Written by SoudipJune 11th 2014
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Jaffna Fort Historical Facts and Pictures
Jaffna Fort is located in the Jaffna peninsula of Sri Lanka. It was built in 1618, under Philip De Olivera following the Portuguese invasion of Jaffna. A Colonial-era fort, it was built with the prime objective to consolidate the Portuguese stronghold in Sri Lanka. The Portuguese ruled Jaffna till 1658 after which it was captured by the Dutch. Under the leadership of Raiclop Van Goins, various expansion activities were carried out at the Fort, consequently making it the second largest Dutch fortress in Sri Lanka. After a century and a half of dominance over Northern Sri Lanka, the Dutch finally ceded control to the British in the year 1795.
Most of the fort today lies in ruins due to the decades of armed conflict and onslaught that has plagued the region. A map would show the Jaffna Fort as a polygonal walled structure, though in reality most of its walls are hidden beneath overgrown slopes. Outside the moat in the outer ramparts is a series of five tunnels, each under twin formation. The tunnels are well preserved, but seem to be void of doors. However, there are signs that they might have had doorways in the past.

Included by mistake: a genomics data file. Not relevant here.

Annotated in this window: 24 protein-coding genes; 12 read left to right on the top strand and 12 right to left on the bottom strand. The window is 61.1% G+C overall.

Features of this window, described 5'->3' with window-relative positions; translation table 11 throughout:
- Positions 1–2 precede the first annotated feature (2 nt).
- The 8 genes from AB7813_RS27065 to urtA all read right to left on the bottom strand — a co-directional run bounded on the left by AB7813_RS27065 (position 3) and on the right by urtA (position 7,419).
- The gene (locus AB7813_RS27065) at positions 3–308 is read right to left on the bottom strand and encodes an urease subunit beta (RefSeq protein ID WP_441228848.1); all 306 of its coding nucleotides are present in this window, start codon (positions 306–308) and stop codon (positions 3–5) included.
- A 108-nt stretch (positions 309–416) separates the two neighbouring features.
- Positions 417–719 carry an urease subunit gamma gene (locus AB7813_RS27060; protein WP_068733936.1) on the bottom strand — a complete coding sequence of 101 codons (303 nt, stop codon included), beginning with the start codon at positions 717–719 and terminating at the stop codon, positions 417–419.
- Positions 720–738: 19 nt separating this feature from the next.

Most of the monuments within the fort have been destroyed. Of these, the monument named the Queen’s House is under sufficient level of preservation and can be easily identified. Though the upward extension of its framework is completely destroyed, most of the walls still remain. A short parapet built in Dutch style architecture seems to have been spared the destruction and still stands in front of this building. The fort also had a Church located within its compounds which was subsequently bombed and leveled. Since its presence was documented, its layout can be identified. The Church had broad walls and was constructed primarily in limestone. The fort also had a prison, a hospital and other ancillary buildings.
Jaffna Fort Entrance
Jaffna Fort Inside
Even today the fort remains garrisoned by a detachment of the Sri Lankan Army and is under renovation with only limited access allowed to visitors.
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